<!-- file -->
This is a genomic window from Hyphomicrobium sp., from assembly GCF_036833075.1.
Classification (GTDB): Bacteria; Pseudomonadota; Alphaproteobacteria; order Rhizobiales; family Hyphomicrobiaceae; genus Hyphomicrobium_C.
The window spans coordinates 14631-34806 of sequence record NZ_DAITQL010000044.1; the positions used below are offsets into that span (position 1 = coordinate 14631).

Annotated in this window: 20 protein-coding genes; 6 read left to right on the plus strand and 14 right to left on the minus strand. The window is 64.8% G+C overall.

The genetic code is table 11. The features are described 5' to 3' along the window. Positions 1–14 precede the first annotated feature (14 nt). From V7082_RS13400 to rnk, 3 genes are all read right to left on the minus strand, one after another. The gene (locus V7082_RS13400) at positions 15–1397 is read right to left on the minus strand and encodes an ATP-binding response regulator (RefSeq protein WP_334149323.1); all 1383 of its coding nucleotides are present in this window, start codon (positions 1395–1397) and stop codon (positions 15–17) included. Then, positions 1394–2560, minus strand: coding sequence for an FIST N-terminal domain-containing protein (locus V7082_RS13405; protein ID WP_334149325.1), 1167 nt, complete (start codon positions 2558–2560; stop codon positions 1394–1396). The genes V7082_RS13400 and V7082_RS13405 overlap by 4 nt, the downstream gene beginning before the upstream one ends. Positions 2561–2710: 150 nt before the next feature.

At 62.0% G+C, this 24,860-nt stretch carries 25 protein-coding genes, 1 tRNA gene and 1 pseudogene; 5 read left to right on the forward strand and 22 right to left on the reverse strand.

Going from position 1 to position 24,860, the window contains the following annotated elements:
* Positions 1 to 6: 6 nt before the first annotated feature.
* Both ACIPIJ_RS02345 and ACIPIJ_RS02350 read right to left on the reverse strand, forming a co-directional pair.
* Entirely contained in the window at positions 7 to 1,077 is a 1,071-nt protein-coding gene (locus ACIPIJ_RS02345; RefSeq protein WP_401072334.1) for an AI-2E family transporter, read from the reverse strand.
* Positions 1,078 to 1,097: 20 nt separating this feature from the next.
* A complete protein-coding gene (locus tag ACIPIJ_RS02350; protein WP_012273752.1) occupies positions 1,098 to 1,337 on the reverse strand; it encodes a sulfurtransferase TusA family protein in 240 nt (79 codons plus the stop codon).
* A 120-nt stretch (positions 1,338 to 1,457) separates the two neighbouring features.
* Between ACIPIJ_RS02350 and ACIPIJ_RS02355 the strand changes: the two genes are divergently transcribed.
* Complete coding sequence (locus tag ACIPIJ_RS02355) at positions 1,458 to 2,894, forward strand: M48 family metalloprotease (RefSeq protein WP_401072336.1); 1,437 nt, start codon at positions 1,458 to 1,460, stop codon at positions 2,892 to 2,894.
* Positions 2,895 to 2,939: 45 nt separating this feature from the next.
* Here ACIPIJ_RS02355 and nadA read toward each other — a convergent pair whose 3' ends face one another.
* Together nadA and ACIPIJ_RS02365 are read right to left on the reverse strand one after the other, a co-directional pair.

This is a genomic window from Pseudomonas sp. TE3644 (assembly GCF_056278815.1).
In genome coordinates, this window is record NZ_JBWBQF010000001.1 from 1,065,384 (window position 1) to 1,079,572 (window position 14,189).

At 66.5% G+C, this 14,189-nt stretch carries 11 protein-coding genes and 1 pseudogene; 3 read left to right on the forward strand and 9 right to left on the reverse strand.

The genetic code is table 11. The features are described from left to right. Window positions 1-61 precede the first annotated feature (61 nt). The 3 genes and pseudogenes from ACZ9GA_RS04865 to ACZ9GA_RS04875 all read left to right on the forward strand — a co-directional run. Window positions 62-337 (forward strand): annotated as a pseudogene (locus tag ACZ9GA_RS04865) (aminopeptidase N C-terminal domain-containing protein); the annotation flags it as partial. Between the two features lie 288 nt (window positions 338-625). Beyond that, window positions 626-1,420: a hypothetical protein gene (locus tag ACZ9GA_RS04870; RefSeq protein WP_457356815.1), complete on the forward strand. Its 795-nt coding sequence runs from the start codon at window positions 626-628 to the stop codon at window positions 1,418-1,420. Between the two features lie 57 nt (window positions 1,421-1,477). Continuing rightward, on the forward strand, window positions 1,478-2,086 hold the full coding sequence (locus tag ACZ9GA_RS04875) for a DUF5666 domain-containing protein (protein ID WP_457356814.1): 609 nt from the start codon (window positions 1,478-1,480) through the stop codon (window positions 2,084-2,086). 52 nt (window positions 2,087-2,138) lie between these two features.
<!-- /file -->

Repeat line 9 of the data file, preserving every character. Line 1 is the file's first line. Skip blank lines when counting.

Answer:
* Both ACIPIJ_RS02345 and ACIPIJ_RS02350 read right to left on the reverse strand, forming a co-directional pair.